By Anja Jeffrey, Director, Centre for the North and Dr. Siomonn Pulla, Senior Research Associate
Mining will play a key role in boosting economic growth and development for Canada over the coming decades, as global demand for metals and minerals continues to rise. Nowhere will this development be more evident than in Canada's North. An economic forecast prepared by the Centre for the North for our upcoming report - The Future of Mining in Canada's North - speaks for itself: Projections for metal and non-metallic mineral output show a 91 per cent growth from 2011 to 2020 with a compound annual growth rate of 7.5 per cent.
These are staggering prospects compared to the Canadian economy as a whole, which over the same period is forecast to grow by "just" 21.5 per cent with a compound annual growth rate of 2.2 per cent. Such developments, however, beg the questions: How might Canada best position itself to fully reap the benefits of this enormous mining potential? And how do we mitigate the risks and act on the opportunities?
One important factor relates to Aboriginal rights and the ability to engage Aboriginal communities constructively in discussions around economic development. Governments and industry must acknowledge and respect Aboriginal rights. The settlement of outstanding land claims and resource agreements, as well as their meaningful implementation, is needed to create greater stability and certainty around resource development. If these issues are not addressed adequately, future mining projects and their resulting economic development will risk not moving forward.
Equally importantly - and amplified right now by current Aboriginal demands for greater self determination - is the need for trust between Aboriginal communities, governments and industry. Many northern and Aboriginal regions continue to worry about the effects that mining projects may have on their lands and on the environment. Such issues can only be resolved through meaningful dialogue. An important step in establishing these positive relationships is ensuring that consultations begin at the outset of mining projects and continue with frequent communication throughout the project's lifecycle.
Another critical factor in ensuring the future sustainability of mining in the North concerns the need for skilled labour. There is currently little understanding of the implications of mining growth in terms of future human resources needs. Our report estimates that about 17,000 Northerners will occupy new mining jobs created over the 2011-20 period. Overall, the long-term total employment impact of projected mining output ranges between 43,000 and 70,000 Northerners-jobs that will be created in retail and other related industries.
Education and training programs - at all levels - are necessary to provide opportunities for local residents working in mining development. The mining industry has taken the lead in this area, but multiple levels of government also need to be involved, as current funding models for such initiatives are either sun-setting or not efficient. Business and governments must work more closely to determine where and how to invest to obtain the best long-term results.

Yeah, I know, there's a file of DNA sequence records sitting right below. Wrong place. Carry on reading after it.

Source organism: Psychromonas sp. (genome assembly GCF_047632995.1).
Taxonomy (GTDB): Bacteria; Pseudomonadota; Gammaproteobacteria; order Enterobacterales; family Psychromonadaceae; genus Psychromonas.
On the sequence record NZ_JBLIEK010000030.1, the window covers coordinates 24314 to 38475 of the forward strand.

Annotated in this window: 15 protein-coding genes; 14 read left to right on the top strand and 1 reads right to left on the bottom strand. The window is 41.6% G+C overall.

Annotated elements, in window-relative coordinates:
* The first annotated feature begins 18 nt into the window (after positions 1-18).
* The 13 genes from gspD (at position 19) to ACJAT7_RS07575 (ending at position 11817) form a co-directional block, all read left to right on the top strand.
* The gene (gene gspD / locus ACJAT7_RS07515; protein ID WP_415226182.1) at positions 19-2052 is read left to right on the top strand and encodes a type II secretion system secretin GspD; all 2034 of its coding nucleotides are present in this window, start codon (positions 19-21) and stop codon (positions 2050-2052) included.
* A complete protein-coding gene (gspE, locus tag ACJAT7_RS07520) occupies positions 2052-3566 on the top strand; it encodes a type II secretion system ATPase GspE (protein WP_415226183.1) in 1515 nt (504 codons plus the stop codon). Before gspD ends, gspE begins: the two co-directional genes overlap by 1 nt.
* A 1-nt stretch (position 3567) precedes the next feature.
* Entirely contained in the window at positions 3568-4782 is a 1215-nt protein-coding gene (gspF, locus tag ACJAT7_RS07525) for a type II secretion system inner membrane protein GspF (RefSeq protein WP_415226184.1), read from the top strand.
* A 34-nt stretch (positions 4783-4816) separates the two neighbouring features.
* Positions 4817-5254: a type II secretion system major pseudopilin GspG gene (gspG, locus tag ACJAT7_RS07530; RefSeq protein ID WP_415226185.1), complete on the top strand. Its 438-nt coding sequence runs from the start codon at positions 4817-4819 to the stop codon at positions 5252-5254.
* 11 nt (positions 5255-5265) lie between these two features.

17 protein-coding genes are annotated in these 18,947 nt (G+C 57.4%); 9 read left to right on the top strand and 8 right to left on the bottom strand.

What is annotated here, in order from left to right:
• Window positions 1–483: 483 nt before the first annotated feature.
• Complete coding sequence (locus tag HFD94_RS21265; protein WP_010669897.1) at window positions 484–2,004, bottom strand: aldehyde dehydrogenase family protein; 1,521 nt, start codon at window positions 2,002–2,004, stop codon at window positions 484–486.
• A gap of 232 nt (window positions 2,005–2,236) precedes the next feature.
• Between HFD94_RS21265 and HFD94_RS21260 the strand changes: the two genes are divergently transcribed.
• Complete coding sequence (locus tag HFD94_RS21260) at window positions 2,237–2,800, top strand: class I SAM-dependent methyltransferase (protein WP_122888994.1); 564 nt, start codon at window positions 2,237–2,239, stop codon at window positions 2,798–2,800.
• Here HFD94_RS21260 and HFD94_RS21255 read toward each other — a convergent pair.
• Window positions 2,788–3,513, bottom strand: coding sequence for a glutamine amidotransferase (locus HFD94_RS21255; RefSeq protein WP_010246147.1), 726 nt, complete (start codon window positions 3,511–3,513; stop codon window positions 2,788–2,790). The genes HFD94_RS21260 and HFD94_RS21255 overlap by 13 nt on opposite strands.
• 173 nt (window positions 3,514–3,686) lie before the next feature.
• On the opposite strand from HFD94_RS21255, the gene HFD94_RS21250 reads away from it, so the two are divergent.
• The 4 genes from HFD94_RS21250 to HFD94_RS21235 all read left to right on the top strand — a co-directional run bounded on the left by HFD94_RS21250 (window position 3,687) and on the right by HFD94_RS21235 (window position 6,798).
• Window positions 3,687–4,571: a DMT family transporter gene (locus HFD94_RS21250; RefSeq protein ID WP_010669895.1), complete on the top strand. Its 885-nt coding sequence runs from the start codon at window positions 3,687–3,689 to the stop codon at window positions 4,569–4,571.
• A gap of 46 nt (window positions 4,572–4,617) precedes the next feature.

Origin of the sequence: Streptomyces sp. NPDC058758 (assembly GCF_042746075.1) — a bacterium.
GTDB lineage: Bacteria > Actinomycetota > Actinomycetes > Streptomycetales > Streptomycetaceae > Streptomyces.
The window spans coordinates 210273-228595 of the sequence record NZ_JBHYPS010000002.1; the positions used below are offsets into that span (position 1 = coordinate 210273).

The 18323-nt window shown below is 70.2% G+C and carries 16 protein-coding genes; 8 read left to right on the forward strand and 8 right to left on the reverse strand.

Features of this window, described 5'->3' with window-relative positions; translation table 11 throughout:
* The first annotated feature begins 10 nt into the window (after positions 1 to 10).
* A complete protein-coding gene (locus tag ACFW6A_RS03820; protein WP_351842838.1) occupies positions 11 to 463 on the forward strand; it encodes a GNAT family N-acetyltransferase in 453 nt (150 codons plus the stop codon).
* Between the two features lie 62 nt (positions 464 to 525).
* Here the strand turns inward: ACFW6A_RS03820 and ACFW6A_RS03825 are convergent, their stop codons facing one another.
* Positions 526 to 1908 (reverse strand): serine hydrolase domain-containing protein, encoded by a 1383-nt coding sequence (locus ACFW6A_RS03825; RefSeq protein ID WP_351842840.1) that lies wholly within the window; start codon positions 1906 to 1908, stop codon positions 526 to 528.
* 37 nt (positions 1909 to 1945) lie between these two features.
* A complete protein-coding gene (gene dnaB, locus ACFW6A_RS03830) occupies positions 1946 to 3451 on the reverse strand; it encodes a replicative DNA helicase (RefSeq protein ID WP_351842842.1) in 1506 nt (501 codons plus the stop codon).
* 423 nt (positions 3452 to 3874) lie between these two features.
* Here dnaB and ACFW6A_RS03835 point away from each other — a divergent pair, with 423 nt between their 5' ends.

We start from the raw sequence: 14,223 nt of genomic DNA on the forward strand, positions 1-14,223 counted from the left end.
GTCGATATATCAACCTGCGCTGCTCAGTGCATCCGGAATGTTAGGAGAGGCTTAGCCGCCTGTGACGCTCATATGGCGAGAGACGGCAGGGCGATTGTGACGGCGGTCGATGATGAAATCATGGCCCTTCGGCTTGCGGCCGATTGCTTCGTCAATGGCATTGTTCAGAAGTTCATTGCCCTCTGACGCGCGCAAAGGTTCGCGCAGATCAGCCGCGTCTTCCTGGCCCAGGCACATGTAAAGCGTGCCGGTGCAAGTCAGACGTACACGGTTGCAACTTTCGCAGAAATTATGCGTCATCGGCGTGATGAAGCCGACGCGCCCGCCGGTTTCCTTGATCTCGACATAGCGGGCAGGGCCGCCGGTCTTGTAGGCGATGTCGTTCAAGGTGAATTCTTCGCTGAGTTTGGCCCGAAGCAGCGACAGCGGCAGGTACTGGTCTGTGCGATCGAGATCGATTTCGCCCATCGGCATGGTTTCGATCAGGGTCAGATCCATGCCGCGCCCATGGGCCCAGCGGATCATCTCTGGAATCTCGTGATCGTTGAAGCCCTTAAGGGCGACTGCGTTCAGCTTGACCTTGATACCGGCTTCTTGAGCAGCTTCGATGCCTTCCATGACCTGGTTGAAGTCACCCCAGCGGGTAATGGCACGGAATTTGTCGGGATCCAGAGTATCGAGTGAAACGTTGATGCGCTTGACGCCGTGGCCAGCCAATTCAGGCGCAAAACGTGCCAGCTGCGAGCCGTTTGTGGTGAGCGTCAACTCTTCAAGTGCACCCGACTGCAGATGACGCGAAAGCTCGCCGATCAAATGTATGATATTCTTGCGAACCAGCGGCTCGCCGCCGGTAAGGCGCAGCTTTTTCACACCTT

Another critical factor for the long-term success of sustainable mining is the support of a competitive business environment in the North. For example, legislation or practical arrangements that encourage information sharing between proponents and communities would go a long way toward addressing issues such as the granting of permits, mine closure, environmental protection, the involvement of Aboriginal groups, and duplication of processes. One solution may be to conclude impact and benefits agreements in a more transparent manner. This would allow companies to accommodate local residents' needs, while giving communities the chance to participate fully in negotiations by drawing on other experiences and agreements.
Finding the right balance between risk and opportunity will be a challenge.Governments need to be conscious of how changes to the regulatory environment can affect communities and industry. Strong efforts to ensure a favourable business climate can leave communities feeling vulnerable. Going too far in the opposite direction can act as a deterrent to investment.
The Centre's report - The Future of Mining in Canada's North - emphasizes that the most effective ways of overcoming such challenges involve meaningful and long-term collaboration between governments, industry and communities, as well as the setting of clear objectives. This includes demystifying the mining life cycle by ensuring continuous communication between all parties from the initial exploration phases through to mine closure.
The Future of Mining in Canada's North will be available for download from the Centre for the North's website on January 28, 2013.
 The definition of Northerners used in this report is those living in the Northern extents of the seven provinces and in the three territories.